The industrialised world is in the early stages of a revolution which will see it switch from fossil fuels to renewable sources of energy over the next 50 years. The scale and scope of the transition will be enormous.
The need for change is driven by:
- Global Energy Demand, which is expected to double between 2005 and 2050 and will require new sources of fuel to meet the demand
- Fossil Fuel Prices, which in spite of recent price falls, are expected to continue a sharp upward trend over the next 10 years and will remain highly volatile in the short term
- Security of Supply, given that the EU and the US are over-dependent on imported oil and gas from Russia and the Middle East and are highly vulnerable to volatility in prices and the prevailing geo-political situation
- Climate Change, which demands huge reductions in the level of carbon emissions by governments worldwide in order to stem rising global temperatures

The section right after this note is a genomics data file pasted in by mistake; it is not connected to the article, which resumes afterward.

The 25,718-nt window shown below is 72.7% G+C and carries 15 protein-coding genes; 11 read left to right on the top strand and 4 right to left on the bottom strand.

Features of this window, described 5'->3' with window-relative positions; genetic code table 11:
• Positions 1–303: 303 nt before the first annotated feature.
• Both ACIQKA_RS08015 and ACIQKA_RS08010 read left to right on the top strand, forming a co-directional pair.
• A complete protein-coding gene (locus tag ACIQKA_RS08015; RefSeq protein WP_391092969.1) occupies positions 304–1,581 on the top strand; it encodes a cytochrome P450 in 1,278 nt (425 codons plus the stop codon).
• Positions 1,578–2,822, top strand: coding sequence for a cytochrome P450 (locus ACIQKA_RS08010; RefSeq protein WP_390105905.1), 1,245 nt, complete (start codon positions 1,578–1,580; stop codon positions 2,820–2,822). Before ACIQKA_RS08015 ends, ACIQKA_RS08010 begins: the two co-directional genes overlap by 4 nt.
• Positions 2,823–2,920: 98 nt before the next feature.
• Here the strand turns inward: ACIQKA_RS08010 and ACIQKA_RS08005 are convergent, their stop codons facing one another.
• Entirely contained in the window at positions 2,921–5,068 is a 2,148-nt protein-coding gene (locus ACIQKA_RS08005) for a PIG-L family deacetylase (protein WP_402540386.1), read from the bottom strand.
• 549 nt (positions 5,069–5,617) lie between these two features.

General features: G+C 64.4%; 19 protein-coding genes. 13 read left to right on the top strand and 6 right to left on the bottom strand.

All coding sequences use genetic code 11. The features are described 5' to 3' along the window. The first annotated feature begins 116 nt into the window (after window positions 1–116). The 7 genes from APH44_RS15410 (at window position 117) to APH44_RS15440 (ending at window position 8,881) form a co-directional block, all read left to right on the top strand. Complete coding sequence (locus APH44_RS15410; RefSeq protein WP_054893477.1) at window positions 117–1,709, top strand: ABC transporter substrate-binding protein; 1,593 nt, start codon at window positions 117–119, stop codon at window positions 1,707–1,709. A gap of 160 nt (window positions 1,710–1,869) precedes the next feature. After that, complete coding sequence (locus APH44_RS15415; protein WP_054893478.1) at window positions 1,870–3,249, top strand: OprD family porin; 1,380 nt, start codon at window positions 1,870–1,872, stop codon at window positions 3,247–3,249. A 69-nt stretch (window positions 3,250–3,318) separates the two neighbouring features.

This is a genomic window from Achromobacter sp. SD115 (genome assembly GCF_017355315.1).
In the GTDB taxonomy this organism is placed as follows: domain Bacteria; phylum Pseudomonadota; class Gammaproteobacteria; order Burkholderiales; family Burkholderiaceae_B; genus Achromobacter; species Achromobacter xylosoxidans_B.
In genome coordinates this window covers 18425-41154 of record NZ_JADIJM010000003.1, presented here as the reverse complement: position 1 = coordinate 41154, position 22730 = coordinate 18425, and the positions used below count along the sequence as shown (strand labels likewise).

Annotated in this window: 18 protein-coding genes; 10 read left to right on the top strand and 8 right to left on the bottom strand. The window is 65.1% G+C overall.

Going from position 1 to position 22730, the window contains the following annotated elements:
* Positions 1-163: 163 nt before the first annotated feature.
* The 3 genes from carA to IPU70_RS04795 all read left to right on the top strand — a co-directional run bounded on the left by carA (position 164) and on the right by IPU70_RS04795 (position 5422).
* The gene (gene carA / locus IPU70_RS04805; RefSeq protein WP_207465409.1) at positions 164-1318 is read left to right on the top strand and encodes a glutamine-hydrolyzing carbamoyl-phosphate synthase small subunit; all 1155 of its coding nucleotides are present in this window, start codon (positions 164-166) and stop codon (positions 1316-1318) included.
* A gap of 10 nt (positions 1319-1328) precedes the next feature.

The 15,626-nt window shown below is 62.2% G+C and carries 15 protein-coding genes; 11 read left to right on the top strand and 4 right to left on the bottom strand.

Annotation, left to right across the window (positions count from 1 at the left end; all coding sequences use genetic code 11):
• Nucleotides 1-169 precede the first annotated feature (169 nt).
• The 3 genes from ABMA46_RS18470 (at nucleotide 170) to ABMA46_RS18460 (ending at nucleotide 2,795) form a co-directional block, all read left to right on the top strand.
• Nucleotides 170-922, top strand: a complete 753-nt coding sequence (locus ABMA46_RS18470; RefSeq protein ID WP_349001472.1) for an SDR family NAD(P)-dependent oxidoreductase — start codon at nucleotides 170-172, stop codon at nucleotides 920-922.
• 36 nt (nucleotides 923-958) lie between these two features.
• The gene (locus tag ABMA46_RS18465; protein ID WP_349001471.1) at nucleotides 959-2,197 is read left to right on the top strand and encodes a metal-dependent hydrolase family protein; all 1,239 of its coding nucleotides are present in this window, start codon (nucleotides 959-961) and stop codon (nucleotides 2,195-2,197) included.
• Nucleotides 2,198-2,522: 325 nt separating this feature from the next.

In short, the switch to renewable sources of energy is both a regulatory and an economic imperative.
Bioenergy is the oldest source of renewable energy known to mankind. There is a range of options in terms of biomass fuel type, including:
- Wood chip
- Wood pellets
- Wood shavings/residues
- Energy crops (e.g. miscanthus, willow)
- Empty fruit bunches (EFB), e.g. shell fibre from oil palm production
- Refuse-derived fuel (RFD) from municipal, industrial or agricultural waste
The energy contained within this organic material is released through a conversion process such as combustion, pyrolysis or gasification.
Biomass has a number of critical features as a source of energy:
- it is carbon neutral, in that the carbon produced by combustion is naturally balanced out by the carbon captured during photosynthesis thereby creating a closed carbon cycle
- it is completely sustainable, in that fresh fuel supply can be generated quickly from local agricultural/forestry activity
- it is flexible, in that it can be used as a fuel for heat, power and transport purposes
- it is reliable, it that it can be stored and used on demand unlike wind
Its disadvantage compared to wind, wave and solar energy, is that it has a finite capacity. As such, it will be utilised as part of the overall renewable energy mix for applications where it best fits, and the key for users will be access to a guaranteed supply of fuel in sufficient volumes and at predictable prices over the long-term.